The opinion of the court was delivered by: WILLIAM CALDWELL, Senior District Judge
Plaintiff, Kenneth Anderson, an inmate at USP-Lewisburg,
initiated this Bivens-type action,*fn1 alleging Eighth
Amendment claims of deliberate indifference to his serious
medical needs an ongoing knee and lower back condition.
Plaintiff asserts that defendants' misdiagnosed his knee problem
as the source of his constant loss of equilibrium and severe
pain. After undergoing arthroscopic surgery on his knee he
learned from a Chief Physical Therapist at FMC-Springfield that
his knee was not the cause of his problems "but a nerve in [his]
back's lower spine was causing his equilibrium being off center." (Doc. 1-2, p. 4). Plaintiff claims his painful back condition
continues to exist and is not responding to defendants'
conservative form of treatment (Capsaicin cream). He claims he
has never received physical therapy, or other proper treatment or
diagnostic testing, for his lower back condition. Plaintiff seeks
an independent medical evaluation and MRI of his back and
monetary damages. He names the Bureau of Prisons ("BOP") and the
following employees as defendants: National Inmate Appeals
Administrator Harrell Watts; Regional Director D. Scott Dodrill;
Warden Joseph Smith; and Health Services Administrator J.
Hemphill. (Doc. 1).
Presently before the Court is Defendants' Motion to Dismiss, or
in the alternative, Motion for Summary Judgment. (Doc. 19). We
will consider the motion under the well established
summary-judgment standard. See Anderson v. Consolidated Rail
Corp., 297 F.3d 242, 246-47 (3d Cir. 2002). The motion is based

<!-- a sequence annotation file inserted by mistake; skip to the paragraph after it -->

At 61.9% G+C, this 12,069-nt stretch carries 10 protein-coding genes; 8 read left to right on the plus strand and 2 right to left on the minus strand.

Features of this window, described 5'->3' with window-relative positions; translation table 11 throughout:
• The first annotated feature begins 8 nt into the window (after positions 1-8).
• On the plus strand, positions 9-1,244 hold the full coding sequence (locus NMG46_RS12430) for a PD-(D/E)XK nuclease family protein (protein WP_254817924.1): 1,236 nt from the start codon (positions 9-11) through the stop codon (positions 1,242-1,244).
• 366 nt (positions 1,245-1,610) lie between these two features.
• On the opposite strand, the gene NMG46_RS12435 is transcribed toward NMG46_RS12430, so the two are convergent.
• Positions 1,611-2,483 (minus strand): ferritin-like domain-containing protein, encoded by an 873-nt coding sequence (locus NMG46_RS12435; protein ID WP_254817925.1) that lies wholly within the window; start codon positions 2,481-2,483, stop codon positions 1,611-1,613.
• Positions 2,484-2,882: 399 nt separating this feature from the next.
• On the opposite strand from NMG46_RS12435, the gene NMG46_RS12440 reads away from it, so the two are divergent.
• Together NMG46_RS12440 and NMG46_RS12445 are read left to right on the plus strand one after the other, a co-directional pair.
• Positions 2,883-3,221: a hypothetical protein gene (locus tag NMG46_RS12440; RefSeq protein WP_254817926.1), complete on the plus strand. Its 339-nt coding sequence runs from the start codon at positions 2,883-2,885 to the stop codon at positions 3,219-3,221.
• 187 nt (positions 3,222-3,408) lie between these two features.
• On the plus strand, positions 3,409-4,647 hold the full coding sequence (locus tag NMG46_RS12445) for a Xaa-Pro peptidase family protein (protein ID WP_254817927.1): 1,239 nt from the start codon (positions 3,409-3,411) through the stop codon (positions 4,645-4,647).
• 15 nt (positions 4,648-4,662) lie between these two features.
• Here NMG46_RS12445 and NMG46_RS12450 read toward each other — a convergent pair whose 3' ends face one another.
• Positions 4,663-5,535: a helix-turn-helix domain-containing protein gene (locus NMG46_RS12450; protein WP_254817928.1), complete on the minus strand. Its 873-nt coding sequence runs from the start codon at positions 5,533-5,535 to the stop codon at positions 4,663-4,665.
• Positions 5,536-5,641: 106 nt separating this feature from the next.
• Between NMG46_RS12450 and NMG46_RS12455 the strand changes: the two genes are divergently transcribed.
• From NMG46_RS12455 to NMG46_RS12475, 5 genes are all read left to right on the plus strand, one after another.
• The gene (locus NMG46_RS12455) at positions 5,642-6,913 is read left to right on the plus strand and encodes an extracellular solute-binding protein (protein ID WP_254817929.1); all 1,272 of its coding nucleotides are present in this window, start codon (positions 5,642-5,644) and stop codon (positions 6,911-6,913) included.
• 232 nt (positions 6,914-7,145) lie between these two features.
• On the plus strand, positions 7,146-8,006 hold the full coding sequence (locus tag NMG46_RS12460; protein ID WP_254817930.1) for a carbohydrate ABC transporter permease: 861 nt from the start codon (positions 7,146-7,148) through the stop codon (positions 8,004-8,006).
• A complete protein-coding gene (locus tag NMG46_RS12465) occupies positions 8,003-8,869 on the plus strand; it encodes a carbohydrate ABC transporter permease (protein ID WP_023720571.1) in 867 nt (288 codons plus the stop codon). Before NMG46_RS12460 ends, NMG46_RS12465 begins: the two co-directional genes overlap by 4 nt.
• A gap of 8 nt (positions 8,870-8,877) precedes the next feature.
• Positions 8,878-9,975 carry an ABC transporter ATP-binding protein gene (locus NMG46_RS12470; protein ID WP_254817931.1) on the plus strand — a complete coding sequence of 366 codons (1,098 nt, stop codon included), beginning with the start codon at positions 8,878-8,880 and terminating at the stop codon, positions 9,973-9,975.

on: (1) the doctrine of respondeat superior; (2) Anderson's
inability to bring a Bivens claim against Defendant Hemphill;
(3) failure to state a claim; and (4) qualified immunity. In
support, defendants have submitted the declaration of Jon
Hemphill, the Health Services Administrator at USP-Lewisburg, and
portions of Plaintiff's medical record. Anderson filed his opposition brief after receiving defendants'
motion, but before they had to file their supporting brief and
exhibits. (Doc. 20). After defendants filed their supporting
materials, Plaintiff did not file additional opposition
materials, or seek an enlargement of time to do so.
Also pending before the court is Plaintiff's motion for a
preliminary injunction. (See Doc. 14). Therefore, the Court
will consider Anderson's submissions in connection with that
motion when addressing defendants' motion for summary judgment as
the core issue (Plaintiff's health care) is identical and central
to both motions.
Anderson arrived at USP-Lewisburg on June 17, 2002, with a
history of hepatitis and degenerative joint disease ("DJD") of
his left knee. (Doc. 22-1, Defendants' Statement of Undisputed
Material Facts ("SMF"), SMF at ¶ 1). In July 2002, he was seen
and treated for arthritic pain in the left knee on several
occassions. An x-ray of his knee at the time revealed evidence of
mild DJD. (Id. at ¶¶ 2-5). At that time he indicated that the
pain was mild and aching and that his abilities to ambulate, eat,
and conduct personal hygiene tasks were unimpared. (Id. at ¶
6). On September 3, 2002, after complaining of severe pain and
stiffness in his left knee, Anderson was placed on athletic
restriction, prescribed medication and an x-ray of his knee was
ordered. (Id. at ¶¶ 7-9). Ten days later, Capsaicin cream was
added to Anderson's treatment plan. (Id. at ¶ 10). On September
23, 2002, after complaining of left knee pain and swelling, and
indicating he had been shot in the same knee in 1982, an
orthopedic consultation was requested. An exercise regimen was